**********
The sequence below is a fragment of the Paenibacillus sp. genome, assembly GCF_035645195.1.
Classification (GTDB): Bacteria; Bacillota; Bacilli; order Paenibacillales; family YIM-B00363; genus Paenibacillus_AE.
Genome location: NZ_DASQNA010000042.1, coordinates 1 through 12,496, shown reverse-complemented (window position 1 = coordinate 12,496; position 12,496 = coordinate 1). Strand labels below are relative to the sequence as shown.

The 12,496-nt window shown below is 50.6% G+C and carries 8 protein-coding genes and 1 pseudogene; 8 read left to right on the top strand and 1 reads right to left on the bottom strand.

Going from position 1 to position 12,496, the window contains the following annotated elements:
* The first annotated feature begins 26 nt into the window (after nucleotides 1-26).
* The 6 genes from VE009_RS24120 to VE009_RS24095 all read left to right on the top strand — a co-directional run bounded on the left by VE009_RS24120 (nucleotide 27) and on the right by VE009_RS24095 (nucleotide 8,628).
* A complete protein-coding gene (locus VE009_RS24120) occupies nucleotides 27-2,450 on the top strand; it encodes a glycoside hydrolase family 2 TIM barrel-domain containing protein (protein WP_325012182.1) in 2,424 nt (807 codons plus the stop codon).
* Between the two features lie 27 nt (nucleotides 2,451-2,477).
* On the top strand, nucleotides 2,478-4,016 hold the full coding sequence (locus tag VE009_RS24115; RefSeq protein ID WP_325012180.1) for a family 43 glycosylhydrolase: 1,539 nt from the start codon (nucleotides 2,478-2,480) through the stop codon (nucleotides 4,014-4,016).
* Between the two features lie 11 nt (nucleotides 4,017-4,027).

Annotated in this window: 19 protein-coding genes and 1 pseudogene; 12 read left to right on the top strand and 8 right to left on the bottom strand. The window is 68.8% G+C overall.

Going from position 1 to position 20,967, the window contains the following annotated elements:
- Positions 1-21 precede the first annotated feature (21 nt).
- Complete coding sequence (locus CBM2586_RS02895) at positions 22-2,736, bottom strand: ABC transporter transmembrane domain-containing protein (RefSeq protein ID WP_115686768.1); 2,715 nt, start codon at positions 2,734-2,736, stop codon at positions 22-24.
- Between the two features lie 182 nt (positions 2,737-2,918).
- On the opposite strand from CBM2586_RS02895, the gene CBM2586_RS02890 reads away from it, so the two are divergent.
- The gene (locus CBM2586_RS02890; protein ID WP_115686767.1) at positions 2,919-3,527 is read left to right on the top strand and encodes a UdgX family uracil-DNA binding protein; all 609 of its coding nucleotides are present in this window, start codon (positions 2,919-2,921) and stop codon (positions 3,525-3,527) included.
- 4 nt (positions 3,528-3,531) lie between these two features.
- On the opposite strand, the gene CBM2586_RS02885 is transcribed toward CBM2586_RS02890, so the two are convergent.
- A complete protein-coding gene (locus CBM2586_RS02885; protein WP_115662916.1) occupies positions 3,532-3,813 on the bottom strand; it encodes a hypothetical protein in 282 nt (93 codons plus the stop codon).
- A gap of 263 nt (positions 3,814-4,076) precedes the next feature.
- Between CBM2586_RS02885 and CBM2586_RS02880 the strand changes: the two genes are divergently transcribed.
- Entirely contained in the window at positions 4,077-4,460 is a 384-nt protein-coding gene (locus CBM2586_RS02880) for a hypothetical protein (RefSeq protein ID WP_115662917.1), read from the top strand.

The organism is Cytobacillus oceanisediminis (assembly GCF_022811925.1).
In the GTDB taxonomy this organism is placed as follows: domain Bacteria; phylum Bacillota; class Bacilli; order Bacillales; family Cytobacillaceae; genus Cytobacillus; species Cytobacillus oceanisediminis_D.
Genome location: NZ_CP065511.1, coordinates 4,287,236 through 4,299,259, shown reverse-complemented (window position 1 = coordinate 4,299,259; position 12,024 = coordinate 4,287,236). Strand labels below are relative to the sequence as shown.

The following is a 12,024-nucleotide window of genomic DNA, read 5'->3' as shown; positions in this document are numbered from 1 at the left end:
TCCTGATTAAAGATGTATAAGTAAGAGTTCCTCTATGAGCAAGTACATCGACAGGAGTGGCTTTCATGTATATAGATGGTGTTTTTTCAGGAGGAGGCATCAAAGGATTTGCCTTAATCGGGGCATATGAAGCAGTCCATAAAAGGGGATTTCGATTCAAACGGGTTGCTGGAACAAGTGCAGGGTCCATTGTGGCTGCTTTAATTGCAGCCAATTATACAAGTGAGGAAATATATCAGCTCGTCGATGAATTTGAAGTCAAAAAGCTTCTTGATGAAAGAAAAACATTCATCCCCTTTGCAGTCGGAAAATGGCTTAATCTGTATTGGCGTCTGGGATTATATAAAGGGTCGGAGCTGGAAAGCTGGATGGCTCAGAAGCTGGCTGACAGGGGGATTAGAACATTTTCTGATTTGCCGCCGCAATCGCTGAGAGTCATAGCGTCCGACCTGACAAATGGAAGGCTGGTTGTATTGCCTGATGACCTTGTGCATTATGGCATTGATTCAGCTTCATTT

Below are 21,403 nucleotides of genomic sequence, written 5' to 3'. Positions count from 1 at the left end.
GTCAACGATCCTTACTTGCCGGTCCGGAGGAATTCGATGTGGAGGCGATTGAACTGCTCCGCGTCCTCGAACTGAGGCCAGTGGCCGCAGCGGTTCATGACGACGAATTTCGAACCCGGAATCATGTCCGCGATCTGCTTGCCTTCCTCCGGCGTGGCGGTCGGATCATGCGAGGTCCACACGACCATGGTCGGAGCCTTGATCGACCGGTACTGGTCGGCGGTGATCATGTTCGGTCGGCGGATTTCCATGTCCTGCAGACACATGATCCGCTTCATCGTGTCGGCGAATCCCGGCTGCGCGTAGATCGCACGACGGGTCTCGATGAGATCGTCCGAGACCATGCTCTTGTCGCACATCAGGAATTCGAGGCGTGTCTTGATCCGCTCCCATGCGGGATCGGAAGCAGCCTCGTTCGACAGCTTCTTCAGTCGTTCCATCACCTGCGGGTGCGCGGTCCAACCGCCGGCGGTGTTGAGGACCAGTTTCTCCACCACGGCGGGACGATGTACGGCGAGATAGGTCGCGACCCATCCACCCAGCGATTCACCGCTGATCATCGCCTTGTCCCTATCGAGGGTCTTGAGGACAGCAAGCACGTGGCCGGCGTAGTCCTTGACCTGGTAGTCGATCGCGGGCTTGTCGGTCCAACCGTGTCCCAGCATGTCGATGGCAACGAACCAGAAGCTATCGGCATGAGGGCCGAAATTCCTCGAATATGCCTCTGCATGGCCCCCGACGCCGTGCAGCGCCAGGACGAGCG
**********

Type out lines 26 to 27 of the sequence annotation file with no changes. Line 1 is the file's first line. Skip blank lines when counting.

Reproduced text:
In the GTDB taxonomy this organism is placed as follows: domain Bacteria; phylum Bacillota; class Bacilli; order Bacillales; family Cytobacillaceae; genus Cytobacillus; species Cytobacillus oceanisediminis_D.
Genome location: NZ_CP065511.1, coordinates 4,287,236 through 4,299,259, shown reverse-complemented (window position 1 = coordinate 4,299,259; position 12,024 = coordinate 4,287,236). Strand labels below are relative to the sequence as shown.